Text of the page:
- Author: Susie Steckner
- Category: Valley News
- Issue: Nov 2012
Will Phoenix and Las Vegas get their long-awaited federal interstate? Bet on it.
Biker and former trucker Kenny Ratliff is a regular on the road to Vegas. He’s driven from Phoenix more than 30 times, sometimes for work but always for pleasure – if only to cruise the Strip and observe
its singular wildlife. And he’d go more often, if not for the cumbersome 285-mile drive, with its halting stop-and-go leg in Sun City and pokey interludes through Wickenburg and Kingman.
“I want to hurry up and get there so I can have a few more hours of enjoyment,” Ratliff says. “I just want to go.’’
Ratliff isn’t alone, given that Arizonans traveled to Vegas 3.5 million times last year, according to Las Vegas tourism officials. And that number could grow still, if the proposed Interstate 11 freeway connecting Phoenix and Las Vegas becomes a reality, cutting the no-bathroom-break five-hour drive by an hour or more.
The early blueprint looks like this: The I-11 would start in Casa Grande and jog northwest, in effect bypassing Phoenix. Travelers from Phoenix would catch the freeway in Buckeye where it intersects Interstate 10, near the Hassayampa River, then continue north to the existing U.S. Highway 93 at Wickenburg. A beefed-up 93 – widened and improved to meet Interstate standards – would shoot travelers past Kingman, where they would bypass the Hoover Dam at the Mike O’Callaghan-Pat Tillman Memorial Bridge. In Nevada, yet another bypass would sprint them past Boulder City, allowing them to painlessly float into Vegas and the Cirque du Soleil show of their choice.
Phoenix and Las Vegas are the two largest metropolitan areas in the country not directly connected by an interstate. Supporters for I-11 are lined up in both states, notably Governor Jan Brewer and sports mogul and West Valley developer Jerry Colangelo. In addition to jobs and economic development, planners see I-11 as a crucial last link to creating a continuous interstate corridor stretching from Canada to Mexico.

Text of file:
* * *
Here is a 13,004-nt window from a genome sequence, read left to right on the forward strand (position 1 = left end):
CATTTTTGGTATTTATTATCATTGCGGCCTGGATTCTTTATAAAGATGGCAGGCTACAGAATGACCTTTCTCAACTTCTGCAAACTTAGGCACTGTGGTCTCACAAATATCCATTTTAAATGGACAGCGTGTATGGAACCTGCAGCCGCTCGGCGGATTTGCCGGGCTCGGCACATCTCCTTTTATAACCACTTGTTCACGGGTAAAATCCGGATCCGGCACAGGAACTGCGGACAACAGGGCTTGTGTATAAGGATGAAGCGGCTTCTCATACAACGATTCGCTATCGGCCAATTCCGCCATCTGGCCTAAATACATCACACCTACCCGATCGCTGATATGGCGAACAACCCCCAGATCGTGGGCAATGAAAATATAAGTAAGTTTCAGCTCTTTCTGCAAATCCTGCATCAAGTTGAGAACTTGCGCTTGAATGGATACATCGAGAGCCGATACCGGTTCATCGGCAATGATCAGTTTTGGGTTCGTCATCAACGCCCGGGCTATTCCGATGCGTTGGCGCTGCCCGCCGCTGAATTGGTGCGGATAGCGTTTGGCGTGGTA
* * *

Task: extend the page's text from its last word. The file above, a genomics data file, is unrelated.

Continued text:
“If you really boil down the benefits of I-11 to its essence, it is that connectivity to four or five interstate systems,’’ says Steve Betts, chairman of the I-11 Coalition, a group of Arizona and Nevada advocates.
The interstate would also be an obvious boon for the growing burg of Buckeye. Adding a highly-trafficked interstate freeway “will create construction jobs and corridor development,” Buckeye Mayor Jackie Meck says. “It will create synergy in the West Valley.’’
The much-touted Douglas Ranch in Buckeye would also get a boost. The interstate would likely cut through the privately-owned property, a sprawling mixed use project planned by El Dorado Holdings and Colangelo’s JDM Partners.
I-11 could be a game changer for Wickenburg too, if it intersects with U.S. 60 on the town’s largely rural west side, says Town Manager Josh Wright.
“This is going to be immensely important in terms of how we’re going to grow and evolve,” Wright says. “Wickenburg has this great reputation as a classic western community. But at the same time, we want a stable job base.’’
In June, the I-11 received official federal designation, a key step to moving forward; also this year, the Arizona Department of Transportation and its Nevada counterpart commissioned a two-year feasibility study. Still, don’t look for the interstate anytime soon. Funding is a major hurdle given shrinking federal funds.
It could be two decades before I-11 is built, ADOT says. Betts is more hopeful, but acknowledges, “We have many years before we see a spade in the dirt.’’